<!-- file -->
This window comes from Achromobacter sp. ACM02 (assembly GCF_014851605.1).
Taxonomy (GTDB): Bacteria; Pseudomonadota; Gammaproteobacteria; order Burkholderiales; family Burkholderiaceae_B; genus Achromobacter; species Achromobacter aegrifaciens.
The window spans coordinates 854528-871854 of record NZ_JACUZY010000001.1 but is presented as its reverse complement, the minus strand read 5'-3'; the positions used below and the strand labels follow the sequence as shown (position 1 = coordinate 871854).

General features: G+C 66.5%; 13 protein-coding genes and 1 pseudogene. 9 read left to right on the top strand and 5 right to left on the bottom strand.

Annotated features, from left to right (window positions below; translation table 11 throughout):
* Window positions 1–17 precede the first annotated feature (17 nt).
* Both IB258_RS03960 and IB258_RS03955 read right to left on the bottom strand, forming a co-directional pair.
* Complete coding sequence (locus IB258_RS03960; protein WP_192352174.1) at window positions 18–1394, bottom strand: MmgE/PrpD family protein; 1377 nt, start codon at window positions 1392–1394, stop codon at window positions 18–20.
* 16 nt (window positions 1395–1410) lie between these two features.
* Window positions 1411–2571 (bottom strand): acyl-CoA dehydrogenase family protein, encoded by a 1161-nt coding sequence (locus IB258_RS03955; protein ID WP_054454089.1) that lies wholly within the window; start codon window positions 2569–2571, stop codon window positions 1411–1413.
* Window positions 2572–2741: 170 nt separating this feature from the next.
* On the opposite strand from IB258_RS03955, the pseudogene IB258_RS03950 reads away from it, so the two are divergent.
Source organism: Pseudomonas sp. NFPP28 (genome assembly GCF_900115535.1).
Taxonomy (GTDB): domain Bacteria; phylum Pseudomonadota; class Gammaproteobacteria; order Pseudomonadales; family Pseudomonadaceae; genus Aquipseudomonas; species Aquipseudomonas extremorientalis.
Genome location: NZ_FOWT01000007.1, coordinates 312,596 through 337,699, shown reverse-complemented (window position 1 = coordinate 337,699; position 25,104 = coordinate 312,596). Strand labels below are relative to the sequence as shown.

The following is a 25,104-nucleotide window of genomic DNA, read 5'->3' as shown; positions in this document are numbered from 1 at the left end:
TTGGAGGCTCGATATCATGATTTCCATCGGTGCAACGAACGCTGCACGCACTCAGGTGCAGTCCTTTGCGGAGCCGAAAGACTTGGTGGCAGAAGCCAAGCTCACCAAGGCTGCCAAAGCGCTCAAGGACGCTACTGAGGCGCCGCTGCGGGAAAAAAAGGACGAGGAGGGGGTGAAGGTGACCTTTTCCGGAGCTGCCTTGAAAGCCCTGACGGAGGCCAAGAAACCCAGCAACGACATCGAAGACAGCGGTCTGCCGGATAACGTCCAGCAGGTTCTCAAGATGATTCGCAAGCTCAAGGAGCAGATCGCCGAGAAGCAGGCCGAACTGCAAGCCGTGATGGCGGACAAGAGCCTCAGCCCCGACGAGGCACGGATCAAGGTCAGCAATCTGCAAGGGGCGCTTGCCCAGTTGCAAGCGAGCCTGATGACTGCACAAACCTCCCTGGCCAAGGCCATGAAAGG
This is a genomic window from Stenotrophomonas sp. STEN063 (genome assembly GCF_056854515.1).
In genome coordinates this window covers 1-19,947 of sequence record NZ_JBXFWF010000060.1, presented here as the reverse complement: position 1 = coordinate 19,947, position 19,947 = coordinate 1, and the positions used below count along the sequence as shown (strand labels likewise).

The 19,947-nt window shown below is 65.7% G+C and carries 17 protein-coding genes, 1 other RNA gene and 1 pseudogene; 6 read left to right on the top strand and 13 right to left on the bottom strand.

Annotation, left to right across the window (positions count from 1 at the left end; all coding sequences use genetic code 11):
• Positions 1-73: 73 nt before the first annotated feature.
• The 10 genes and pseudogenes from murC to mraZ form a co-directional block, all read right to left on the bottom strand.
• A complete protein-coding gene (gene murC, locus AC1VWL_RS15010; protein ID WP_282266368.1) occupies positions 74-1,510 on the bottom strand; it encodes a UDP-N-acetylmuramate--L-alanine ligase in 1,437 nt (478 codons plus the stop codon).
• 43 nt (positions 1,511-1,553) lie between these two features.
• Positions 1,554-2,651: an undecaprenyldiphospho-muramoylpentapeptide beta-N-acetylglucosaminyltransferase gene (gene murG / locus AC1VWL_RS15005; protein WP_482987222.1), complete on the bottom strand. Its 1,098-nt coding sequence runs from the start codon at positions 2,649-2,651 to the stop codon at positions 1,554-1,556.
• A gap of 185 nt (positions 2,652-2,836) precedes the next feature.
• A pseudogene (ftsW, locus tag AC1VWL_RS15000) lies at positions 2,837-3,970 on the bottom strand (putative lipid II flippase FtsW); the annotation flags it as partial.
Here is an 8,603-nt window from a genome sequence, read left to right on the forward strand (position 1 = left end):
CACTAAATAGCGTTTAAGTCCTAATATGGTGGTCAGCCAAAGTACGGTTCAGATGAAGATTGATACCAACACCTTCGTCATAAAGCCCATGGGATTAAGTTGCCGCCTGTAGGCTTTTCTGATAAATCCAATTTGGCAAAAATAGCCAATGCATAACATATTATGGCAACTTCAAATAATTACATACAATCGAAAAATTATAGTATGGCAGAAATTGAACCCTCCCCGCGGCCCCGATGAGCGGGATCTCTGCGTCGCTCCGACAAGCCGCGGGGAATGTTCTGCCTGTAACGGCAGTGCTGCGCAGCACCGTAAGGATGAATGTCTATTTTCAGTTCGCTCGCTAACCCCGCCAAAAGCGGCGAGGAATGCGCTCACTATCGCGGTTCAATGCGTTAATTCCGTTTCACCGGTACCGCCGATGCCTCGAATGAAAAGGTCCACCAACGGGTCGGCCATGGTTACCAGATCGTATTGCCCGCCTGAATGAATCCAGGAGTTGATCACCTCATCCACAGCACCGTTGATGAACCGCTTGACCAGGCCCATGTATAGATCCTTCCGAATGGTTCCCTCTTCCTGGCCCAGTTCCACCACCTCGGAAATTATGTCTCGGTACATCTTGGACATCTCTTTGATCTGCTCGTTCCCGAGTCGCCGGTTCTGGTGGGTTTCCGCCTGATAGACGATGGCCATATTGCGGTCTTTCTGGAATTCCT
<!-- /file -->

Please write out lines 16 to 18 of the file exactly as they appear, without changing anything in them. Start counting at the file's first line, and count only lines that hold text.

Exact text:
The following is a 25,104-nucleotide window of genomic DNA, read 5'->3' as shown; positions in this document are numbered from 1 at the left end:
TTGGAGGCTCGATATCATGATTTCCATCGGTGCAACGAACGCTGCACGCACTCAGGTGCAGTCCTTTGCGGAGCCGAAAGACTTGGTGGCAGAAGCCAAGCTCACCAAGGCTGCCAAAGCGCTCAAGGACGCTACTGAGGCGCCGCTGCGGGAAAAAAAGGACGAGGAGGGGGTGAAGGTGACCTTTTCCGGAGCTGCCTTGAAAGCCCTGACGGAGGCCAAGAAACCCAGCAACGACATCGAAGACAGCGGTCTGCCGGATAACGTCCAGCAGGTTCTCAAGATGATTCGCAAGCTCAAGGAGCAGATCGCCGAGAAGCAGGCCGAACTGCAAGCCGTGATGGCGGACAAGAGCCTCAGCCCCGACGAGGCACGGATCAAGGTCAGCAATCTGCAAGGGGCGCTTGCCCAGTTGCAAGCGAGCCTGATGACTGCACAAACCTCCCTGGCCAAGGCCATGAAAGG
This is a genomic window from Stenotrophomonas sp. STEN063 (genome assembly GCF_056854515.1).